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Dec. 5, 2019, 6:16 p.m. EST

California bans insurers from dropping policies in wildfire zones

Insurers have declined to renew thousands of policies; temporary moratorium applies to 800,000 homes

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By Nicole Friedman


Associated Press
A firefighter passes a burning home as the Kincade Fire rages in Healdsburg, Calif., on Oct 27.

California regulators temporarily banned insurers from refusing to renew home-insurance policies in certain wildfire-prone parts of the state in an effort to halt an insurance-availability crisis.

Homeowners and businesses in some parts of California are struggling to find insurance coverage and are paying large premiums when they do find it.

Following devastating wildfire losses in 2017 and 2018, insurers have rapidly retreated from insuring wildfire-prone properties. Insurers have declined to renew tens of thousands of home-insurance policies in areas with high wildfire risk in the past two years, including many properties that didn’t file claims.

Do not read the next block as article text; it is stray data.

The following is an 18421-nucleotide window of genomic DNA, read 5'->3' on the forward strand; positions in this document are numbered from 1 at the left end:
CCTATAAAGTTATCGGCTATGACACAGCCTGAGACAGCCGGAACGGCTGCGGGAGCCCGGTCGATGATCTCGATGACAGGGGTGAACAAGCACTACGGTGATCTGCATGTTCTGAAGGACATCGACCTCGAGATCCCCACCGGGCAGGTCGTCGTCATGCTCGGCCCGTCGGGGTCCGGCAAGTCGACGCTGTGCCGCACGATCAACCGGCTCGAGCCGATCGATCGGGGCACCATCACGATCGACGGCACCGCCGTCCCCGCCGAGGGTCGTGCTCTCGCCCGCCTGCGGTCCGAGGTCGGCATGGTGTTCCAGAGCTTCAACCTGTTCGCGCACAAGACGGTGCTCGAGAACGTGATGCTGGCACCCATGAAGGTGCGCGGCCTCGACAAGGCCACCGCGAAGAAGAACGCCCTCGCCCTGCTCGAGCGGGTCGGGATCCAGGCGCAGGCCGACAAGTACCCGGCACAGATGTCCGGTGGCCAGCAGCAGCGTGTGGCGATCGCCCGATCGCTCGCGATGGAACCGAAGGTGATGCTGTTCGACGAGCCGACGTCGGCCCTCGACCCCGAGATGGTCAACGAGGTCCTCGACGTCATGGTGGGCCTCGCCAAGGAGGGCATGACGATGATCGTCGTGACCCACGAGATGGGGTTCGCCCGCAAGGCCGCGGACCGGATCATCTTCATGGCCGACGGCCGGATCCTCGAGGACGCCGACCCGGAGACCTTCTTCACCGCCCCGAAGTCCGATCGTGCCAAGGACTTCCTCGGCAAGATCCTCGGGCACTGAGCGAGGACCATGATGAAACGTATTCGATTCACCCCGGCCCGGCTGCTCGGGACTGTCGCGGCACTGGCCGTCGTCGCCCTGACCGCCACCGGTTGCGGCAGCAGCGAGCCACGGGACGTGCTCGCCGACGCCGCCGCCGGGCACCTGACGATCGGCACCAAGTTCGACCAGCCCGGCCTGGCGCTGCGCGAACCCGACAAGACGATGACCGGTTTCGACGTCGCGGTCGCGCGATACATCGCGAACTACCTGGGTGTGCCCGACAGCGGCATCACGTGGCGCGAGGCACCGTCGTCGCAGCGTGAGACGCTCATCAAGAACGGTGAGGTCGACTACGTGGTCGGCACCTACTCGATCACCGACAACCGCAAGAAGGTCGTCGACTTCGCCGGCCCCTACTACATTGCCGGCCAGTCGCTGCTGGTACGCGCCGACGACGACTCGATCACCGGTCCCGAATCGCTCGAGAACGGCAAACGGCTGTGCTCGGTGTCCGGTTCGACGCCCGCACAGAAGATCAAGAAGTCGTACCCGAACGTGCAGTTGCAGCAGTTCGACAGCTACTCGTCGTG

“I’m hearing the same story again and again. People have been dropped by their insurance companies after decades of premium payment and loyalty,” California Insurance Commissioner Ricardo Lara said at a press conference Thursday. “This needs to stop.”

The state said its moratorium applies to about 800,000 homes, and more areas are expected to be added. The new law applies to 16 wildfires that occurred in 2019, the state said.

An expanded version of this report appears on WSJ.com.

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